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‘My first day of clinic was an overwhelming and numbing experience. What I saw was appalling. I couldn’t believe the level of disability,’ she says. In Harley Street I have an ordered list of patients but in Zanzibar, as the sun rose, mothers carried their disabled children miles to see the English doctor in the Mnazi Mmoja hospital. I felt the first pangs of despair as I realised the endless queue snaking around this revolting slum was my list. I look back on it now and it leaves me in pieces.’ The babies and children were dressed up in pretty, bright party dresses worn specially for the occasion and chosen from the piles of charity clothing on the streets of the island. Unravelling the frills and nets, Charlotte exposed the worst cases of deformity and neglect that she has ever seen. ‘I saw shocking disabilities that aren’t in any textbook. It was heart-breaking.’ The horror increased when she learnt that the streaks of scarring found on the legs of the babies were inflicted by local witch doctors seeking to ‘drive out the devil’ with boiling oil and water. The perception is that disability is caused by the mother’s wrongdoing. ‘As they grow,’ she explains, ‘they cannot stand. The only way to get about is to crawl outside with their ankles dragging through the dirt and sores develop. In

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inspiring woman

a country where antibiotics are few and far between, infection takes hold, and death follows.’ With grim determination, Charlotte started treatment where she could and realised there was also a massive need for a prosthetic department to provide artificial limbs. She started training local technicians in correct techniques and as her time and supplies rapidly ran out, Charlotte promised to return and help the mothers, children and staff at the hospital. But she received sad smiles and was told that they had heard the same promises before, but none were kept. A tearful flight home elicited the vow to honour her heartfelt pledges. Since then she has done everything in her power to keep her word. She set up the Infant Club Foot Appeal started with money raised by the Ashtead Rotary Club and funded by many of the families of patients she’s treated in the UK. She has continued to visit three times a year loaded with equipment and has set up a further clinic on neighbouring Pemba island. Charlotte has been vigilant in introducing medical protocols ‘that rival those at the Chelsea & Westminster hospital’ and has set up local supply chains from mainland Tanzania direct to the island hospitals.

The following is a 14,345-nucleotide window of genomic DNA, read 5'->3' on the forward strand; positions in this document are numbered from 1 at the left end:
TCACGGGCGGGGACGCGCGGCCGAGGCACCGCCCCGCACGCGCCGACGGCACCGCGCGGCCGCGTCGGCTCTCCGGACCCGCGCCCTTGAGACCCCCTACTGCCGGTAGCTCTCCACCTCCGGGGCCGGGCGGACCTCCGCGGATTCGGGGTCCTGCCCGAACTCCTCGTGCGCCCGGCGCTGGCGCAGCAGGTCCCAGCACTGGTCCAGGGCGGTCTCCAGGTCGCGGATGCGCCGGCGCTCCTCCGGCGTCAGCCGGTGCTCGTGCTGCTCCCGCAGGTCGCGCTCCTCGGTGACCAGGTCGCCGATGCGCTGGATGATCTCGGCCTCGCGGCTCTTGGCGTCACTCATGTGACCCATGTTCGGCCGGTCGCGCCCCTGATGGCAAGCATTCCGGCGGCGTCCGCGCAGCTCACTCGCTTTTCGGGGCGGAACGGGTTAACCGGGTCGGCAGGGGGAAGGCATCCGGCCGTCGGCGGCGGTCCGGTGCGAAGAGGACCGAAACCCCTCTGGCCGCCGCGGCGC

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Sitting by her computer she illustrates success stories with heart-warming pictures of children such as Shariff (pictured) who, following two years of treatment, looks forward to starting primary school. But, just as often there are photos of beautiful babies cradled in her arms accompanied by the words, ‘they didn’t make it’. Both of us fight back the tears. Sadly there are about 50 babies a month born with club foot on the island and the problem is not going away. ‘The people of Zanzibar are incredibly poor but also incredibly patriotic, they don’t want to leave their island even if they could and you’ve got a gene that is rife in the local population. It’s just like gene-pool soup going round and round on the island.’